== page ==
Look back at what you have survived and write it down. Now, look even further back. Mine the stories of adversity and survival in your family and community. Psychologist and trauma expert, Jack Saul, highlights that collective trauma requires collective healing. He often asks people to share stories of resilience that have been passed down from generation to generation. Make a record of these stories that you can return to when you need an extra shot of hope. There’s nothing like a good dose of intergenerational survival and revival to remind us that we, too, will get through this. As a matter of fact, it’s probably the reason we’re here.

4. Use your Gifts to Help Others

The research is rather unanimous: one of the most powerful antidepressants and sources of hope and purpose is to do good for others. Happiness expert Gretchen Rubin calls it “do good, feel good!” Depending on your skillset, she suggests helping a non-profit tackle a big project, teaching a child to ride a bike, volunteering at a food bank, or mentoring someone at work or in your community. If those kinds of actions seem too overwhelming, she recommends picking up trash from the sidewalk or watching an online first-aid training video. 

In his column for The Atlantic, Harvard business professor and host of the How to Build a Happy Life podcast, Arthur C. Brooks, shares his research about the differences between optimism and hope. But he also lays out a plan for “How to Be More Hopeful,” as the headline of his column promises. After “imagine a better future, and detail what makes it so,” he recommends “envisioning yourself taking action,” and finally “act.” He suggests “volunteering at a soup kitchen one day a week, advocating for better policies in your city’s government, or making the plight of people experiencing homelessness more visible in your community. Avoid illusions of being the invincible savior,” he warns. “Instead, imagine helping one real person, convincing one policy maker, or increasing the compassion of one fellow citizen.”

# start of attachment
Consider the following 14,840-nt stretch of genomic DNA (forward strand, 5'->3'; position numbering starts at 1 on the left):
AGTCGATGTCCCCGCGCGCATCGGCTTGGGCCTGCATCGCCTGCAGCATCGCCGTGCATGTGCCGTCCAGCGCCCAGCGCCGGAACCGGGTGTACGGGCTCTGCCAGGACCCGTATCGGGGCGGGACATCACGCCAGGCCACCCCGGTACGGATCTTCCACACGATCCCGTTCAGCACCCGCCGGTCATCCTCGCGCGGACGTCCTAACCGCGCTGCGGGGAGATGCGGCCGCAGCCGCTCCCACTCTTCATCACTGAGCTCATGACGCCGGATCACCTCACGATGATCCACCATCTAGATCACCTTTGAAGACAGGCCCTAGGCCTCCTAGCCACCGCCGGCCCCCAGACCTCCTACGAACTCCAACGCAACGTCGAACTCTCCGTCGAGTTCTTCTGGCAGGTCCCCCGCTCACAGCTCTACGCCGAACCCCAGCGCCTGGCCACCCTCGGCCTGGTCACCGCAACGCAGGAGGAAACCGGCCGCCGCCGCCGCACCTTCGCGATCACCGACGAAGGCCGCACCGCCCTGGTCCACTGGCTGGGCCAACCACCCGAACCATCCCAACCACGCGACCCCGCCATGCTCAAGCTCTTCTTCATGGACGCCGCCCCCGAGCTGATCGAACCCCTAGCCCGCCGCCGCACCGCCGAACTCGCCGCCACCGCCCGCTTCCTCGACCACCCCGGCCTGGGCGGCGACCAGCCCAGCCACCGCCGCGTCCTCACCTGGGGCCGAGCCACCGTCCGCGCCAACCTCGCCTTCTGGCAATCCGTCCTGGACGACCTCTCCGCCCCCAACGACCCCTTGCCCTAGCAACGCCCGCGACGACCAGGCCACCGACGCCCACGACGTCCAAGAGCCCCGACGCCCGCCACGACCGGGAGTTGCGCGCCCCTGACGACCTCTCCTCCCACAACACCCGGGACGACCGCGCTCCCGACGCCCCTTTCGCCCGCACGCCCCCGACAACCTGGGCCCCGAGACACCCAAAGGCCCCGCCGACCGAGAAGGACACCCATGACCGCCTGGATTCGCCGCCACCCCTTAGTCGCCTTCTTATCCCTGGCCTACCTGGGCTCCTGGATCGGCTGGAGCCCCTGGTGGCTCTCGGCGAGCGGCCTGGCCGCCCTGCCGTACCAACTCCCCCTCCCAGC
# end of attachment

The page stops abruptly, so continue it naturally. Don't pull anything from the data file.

Or, you could start even closer to home. Do you have a family member or friend struggling? Would you know if they were? Your hopeful action could be a compassionate check in. You could even combine these ideas: “I was just thinking about you and I hope you’re doing well. Either way, I’m here. I’m looking to do some volunteer work and wondering if you’d like to join me. There are lots of options and I’d love to “do good/feel good” together. Sending you love.”